There is no overestimating the strength of families, mothers and fathers for providing and protecting their children. As more families and individuals experience the myriad of wonderful benefits of biking, their consciousness will expand too. Collectively we can raise awareness, be a force for change and build a better future.

What do you think? How can cyclists and family cyclists protect themselves? What are the solutions to keeping families and individuals safe while commuting? Are cities inherently more safe because of biking infrastructure ie: bike lanes, sharrows etc?

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Out of the Box

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I figure I’ve spent most of my life in a box. Boxed up in a house, in a school, in an office, in a store or in the glass, plastic and metal confines of a car; it’s all box time.

The transition to car-free living is like being mounted on a spring and catapulted out of the box. Every day, whether on foot or on our bikes we must venture out. The days of vacantly transferring our corpse-like bodies from work to school, to car to garage, to box to box are gone.

The morning was rough as the pothole, pocked and cracked roads we ride. My three children were in rare form, being both rambunctious and as slow as molasses on a cold day. Getting them out the door I assumed my usual role as the octopus drill sergeant, juggling backpacks, rain jackets, lunchboxes and children while barking orders to the troops.

The barometer was pitted against me; the forecast: cold, wet and windy. My shoulders constricted up to my ears, the tension settling into my face, to call me dour would be a loving compliment. I get the two little ones buckled in the bike trailer and my oldest I take to our bikes and pedal out. Outside.

The magic begins before the garage door has creaked closed. My breathing syncs to the rhythm of bike as the furrows in my brow soften. For the first time in the day, I feel aware. My eleven-year-old son pedals beside me; his cheeks glow rosy from the cold and exertion of the ride. I can’t believe the change in 5 months, transforming him from sluggish and soft to this young man before me. He is strong and lean, confident on his bike. Outside we are equals. Bicyclists.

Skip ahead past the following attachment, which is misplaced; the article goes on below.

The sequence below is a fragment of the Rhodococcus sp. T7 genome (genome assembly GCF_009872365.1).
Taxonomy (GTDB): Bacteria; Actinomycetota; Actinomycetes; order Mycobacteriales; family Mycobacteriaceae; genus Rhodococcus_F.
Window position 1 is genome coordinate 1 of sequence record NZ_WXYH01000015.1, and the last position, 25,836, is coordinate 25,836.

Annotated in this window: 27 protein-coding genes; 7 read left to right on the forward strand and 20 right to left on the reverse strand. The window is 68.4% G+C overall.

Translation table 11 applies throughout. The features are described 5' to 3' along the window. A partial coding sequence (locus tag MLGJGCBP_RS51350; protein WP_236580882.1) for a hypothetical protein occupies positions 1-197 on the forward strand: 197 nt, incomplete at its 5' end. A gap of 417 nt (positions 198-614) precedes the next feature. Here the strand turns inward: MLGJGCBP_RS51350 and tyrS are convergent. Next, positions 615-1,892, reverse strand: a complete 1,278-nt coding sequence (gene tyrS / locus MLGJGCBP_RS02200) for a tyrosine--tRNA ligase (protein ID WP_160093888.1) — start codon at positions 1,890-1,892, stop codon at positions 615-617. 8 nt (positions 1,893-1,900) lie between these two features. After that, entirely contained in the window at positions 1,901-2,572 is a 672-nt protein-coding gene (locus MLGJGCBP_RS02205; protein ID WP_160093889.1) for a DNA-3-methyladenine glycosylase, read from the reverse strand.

Usually shy, my five-year-old is singing at the top of her lungs. Outside she is free of inhibition, a happy bird singing her morning song. Her one-year-old brother is nestled beside her. Outside he is content and relaxed. “Content” is an achievement for this non-stop powerhouse.

The streets are quiet; a few poor souls putter by at 35 mph locked inside their boxes. I pity them. Their faces are dour and their shoulders hunched around their ears like mine were in the box. They haven’t had the chance to be outside. We stop short as one wheels in front of us, brushing her teeth furiously, while texting on her cell phone. My son lets out a guffaw. She never even noticed us. Most of them don’t.

“We wouldn’t have seen (fill in the blank) if we had been driving.” Has become my children’s favorite saying. Today it was the circle of Morel mushrooms the oldest spotted by the schoolyard. My five-year-old wonders out loud who planted the hundreds of blossoming cherry, apple and dogwood trees? She says they surely weren’t here last year. At least we didn’t notice them from inside our boxes.

What else did we miss while doing box time? Pushing through the perceptual barrier of convenience and comfort has driven home the adage “out of the box”, and this Jack-is-not-going-back-in-the-box.

Venture out of the box and tell us about it! Join the revolution!